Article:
Government has failed to make a decision on religion-baseed dress code issue as to whether learners and students at an Anglican run schools in Mangochi should wear Islamic headscarf hijab or not, a bone of contention which has caused violence at the school.
The Anglican church has told learners and students at Mmanga primary school and secondary school in Balaka not to put on the Muslim women gear during classes, a rule which has caused clashes between the church and Muslims at the school and left several people injured.
In a statement, secretary for Education Justin Saidi said the government intends to ask the Public Affairs Committee (PAC) to come up with a final decision on the matter.
Regarding the wearing of hijab in schools, apparently there is no clear polocu on the issue.
At least four people were injured on Monday and a church, a masse and a mosque were destroyed in violence between Christians and Muslims on the matter.
Machinga district health officer Arnold Kapachika last evening confirmed receiving two injured persons, one of whom was a sheikh injured at a mosque that was stoned during the fracas.
The sheikh was later referred to Queen Elizabeth Central Hospital in Blantyre for further treatment.
Bishop of the Anglican Diocese of the Upper Shire Brighton Malasa has since condemned the clashes between the Christians and Muslims.
Malasa described the issue as a national matter.
“This is not an issue between the Anglican Christians and Muslims, this is a national issue and all parties need to critically look into this,” he said.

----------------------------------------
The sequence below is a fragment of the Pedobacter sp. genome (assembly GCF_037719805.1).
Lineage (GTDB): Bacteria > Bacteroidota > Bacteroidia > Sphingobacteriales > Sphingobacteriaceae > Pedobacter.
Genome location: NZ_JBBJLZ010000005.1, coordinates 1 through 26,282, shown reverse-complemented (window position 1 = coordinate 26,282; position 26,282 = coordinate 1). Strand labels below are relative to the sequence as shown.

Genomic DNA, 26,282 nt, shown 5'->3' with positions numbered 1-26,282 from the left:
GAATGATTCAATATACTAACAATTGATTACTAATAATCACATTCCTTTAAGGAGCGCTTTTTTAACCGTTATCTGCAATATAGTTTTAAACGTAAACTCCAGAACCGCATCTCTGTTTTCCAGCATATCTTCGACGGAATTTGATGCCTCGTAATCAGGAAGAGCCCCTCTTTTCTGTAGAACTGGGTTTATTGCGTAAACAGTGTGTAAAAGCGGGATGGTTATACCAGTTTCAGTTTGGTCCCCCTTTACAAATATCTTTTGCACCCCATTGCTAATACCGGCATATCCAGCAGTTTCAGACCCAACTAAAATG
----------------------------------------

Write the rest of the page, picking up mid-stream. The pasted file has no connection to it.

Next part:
Police managed to calm the situation on Monday after the violence but the situation remains tense today, Tuesday.
The anarchy near Mangochi Tunr-off in Blantyre, comes against a background of a spate of students rioting, torching and destroying school property at Thyolo, Lunzu and Blantyre Secondary School, among others.
Commenting on the matter, Chancellor College social scientist and specialist in peace process Master Dicks Mfune said the Liwonde incident and several others happening in the country were an indication of people’s expression of anger and dissatisfaction over the current government’s status quo.
“This is like a ventilation window where people have found an opportunity to express their anger and views on how the government is running the country… So, what we want is a political solution,” he said in quotes reported by The Nation newspaper.
Mfune said while he appreciated President Peter Mutharika’s extension of an olive branch for peace talks, such need to be in good faith and should not only involve Malawi Congress Party (MCP), UTM Party and the Human Rights Defenders Coalition (HRDC).
He said: “This is because the situation has now escalated. It’s like bushfire so he should go for a national peace building conference and bring every stakeholder together to find a solution that can heal Malawi.”Follow and Subscribe Nyasa TV :